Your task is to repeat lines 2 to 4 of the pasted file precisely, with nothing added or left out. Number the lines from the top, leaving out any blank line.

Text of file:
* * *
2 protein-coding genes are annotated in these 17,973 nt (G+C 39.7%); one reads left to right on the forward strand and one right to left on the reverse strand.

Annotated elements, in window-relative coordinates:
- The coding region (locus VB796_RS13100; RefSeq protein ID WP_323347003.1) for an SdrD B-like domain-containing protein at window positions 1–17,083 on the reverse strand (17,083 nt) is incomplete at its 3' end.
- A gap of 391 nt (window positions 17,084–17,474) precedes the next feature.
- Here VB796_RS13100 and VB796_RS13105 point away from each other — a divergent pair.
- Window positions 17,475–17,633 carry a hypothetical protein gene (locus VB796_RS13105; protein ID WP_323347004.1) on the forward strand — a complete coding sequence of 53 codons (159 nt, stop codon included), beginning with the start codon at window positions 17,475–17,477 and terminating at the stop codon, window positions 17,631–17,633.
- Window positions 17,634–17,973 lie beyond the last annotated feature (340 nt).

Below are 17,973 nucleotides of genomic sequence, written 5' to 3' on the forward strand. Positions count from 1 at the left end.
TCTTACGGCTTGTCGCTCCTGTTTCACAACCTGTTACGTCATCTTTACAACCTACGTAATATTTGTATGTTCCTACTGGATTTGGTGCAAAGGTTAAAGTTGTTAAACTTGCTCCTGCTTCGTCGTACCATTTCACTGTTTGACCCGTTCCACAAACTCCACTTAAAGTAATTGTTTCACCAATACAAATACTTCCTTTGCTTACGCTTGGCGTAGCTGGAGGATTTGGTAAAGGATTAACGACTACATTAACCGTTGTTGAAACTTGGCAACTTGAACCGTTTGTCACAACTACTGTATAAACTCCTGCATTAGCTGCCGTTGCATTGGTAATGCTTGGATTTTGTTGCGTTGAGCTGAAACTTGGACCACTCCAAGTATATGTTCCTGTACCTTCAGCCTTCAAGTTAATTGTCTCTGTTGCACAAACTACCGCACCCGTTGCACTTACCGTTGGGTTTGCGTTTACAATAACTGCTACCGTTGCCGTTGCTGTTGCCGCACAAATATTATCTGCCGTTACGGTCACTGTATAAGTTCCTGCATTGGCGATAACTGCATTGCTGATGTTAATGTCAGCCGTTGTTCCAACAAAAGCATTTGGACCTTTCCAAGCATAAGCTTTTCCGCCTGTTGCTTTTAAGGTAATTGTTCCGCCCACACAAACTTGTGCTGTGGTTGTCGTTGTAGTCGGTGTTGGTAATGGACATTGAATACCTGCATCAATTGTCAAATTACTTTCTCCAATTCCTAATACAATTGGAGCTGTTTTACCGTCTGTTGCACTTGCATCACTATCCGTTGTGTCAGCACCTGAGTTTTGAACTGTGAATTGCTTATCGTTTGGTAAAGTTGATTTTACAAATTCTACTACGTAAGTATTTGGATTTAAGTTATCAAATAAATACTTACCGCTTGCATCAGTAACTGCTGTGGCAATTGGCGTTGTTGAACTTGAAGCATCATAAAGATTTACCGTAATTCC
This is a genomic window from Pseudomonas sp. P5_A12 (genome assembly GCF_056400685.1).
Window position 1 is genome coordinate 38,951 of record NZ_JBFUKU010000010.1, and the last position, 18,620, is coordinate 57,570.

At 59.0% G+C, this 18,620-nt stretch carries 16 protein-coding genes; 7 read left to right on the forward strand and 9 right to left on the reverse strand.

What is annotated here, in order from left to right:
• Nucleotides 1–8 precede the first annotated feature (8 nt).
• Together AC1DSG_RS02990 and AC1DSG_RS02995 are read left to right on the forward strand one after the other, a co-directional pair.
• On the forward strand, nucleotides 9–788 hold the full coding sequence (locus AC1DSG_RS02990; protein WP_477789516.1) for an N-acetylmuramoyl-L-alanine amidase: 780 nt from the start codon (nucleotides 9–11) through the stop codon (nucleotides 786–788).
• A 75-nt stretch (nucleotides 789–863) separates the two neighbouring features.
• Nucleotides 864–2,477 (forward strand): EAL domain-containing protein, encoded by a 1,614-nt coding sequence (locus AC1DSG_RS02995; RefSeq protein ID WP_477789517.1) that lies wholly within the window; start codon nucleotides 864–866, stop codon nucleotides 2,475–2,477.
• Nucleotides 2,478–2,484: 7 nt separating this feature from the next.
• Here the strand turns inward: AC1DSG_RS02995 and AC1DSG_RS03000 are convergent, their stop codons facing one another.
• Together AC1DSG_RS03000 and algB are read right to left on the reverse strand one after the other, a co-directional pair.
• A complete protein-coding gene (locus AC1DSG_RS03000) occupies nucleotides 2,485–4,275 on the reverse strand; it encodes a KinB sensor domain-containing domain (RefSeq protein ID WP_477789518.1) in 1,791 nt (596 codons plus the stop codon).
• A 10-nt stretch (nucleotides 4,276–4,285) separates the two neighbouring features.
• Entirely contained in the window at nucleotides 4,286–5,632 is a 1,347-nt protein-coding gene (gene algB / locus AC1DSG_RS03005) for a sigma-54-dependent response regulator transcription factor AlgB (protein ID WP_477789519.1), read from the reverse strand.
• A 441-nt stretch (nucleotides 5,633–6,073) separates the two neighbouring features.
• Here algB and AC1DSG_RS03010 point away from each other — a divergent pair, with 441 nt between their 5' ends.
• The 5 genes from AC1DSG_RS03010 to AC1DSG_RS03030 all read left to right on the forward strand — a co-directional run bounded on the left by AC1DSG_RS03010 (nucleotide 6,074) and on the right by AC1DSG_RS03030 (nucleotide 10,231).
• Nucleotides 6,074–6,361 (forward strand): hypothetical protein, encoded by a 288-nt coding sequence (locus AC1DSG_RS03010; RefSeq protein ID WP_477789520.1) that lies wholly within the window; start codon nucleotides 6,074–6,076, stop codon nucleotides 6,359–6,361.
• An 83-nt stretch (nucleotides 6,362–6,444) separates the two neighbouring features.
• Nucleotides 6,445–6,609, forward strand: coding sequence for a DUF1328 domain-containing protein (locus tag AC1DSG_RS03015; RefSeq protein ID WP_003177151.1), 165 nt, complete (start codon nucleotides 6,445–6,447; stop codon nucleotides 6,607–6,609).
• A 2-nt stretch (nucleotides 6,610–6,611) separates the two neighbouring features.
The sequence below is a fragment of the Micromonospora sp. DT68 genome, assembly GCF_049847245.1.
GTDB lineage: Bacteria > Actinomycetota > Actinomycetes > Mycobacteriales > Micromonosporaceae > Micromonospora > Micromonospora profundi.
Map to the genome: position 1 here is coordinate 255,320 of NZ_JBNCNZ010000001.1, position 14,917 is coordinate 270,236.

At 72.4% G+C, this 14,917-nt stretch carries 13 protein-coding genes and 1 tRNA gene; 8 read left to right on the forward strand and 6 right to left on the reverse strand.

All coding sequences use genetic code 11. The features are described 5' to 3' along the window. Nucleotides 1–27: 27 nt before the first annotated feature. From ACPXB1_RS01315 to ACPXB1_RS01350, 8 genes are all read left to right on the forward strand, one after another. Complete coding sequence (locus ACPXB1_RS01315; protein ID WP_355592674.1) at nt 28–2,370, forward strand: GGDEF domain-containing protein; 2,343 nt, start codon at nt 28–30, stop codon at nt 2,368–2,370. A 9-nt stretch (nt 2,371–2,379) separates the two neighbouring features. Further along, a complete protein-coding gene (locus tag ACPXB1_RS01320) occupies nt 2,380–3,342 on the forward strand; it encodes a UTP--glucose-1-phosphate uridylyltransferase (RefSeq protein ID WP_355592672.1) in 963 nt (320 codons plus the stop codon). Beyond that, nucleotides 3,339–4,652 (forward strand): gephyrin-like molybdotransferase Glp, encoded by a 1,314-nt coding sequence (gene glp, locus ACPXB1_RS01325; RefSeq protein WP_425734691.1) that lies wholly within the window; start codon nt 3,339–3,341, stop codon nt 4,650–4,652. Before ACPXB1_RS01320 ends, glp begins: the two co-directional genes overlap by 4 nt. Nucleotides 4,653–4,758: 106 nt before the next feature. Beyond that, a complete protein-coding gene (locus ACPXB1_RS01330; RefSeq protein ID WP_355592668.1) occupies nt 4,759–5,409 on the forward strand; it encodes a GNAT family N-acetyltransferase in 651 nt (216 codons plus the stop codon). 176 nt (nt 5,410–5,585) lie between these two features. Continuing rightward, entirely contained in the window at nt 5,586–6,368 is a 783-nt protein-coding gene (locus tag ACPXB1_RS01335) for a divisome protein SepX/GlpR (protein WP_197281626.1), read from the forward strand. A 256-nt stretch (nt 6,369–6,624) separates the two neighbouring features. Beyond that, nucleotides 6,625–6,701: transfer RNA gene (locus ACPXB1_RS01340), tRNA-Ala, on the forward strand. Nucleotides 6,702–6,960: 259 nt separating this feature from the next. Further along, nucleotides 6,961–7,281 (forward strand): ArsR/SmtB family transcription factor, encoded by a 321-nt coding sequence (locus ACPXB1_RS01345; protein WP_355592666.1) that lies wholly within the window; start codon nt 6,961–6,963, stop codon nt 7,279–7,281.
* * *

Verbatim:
Annotated elements, in window-relative coordinates:
- The coding region (locus VB796_RS13100; RefSeq protein ID WP_323347003.1) for an SdrD B-like domain-containing protein at window positions 1–17,083 on the reverse strand (17,083 nt) is incomplete at its 3' end.
- A gap of 391 nt (window positions 17,084–17,474) precedes the next feature.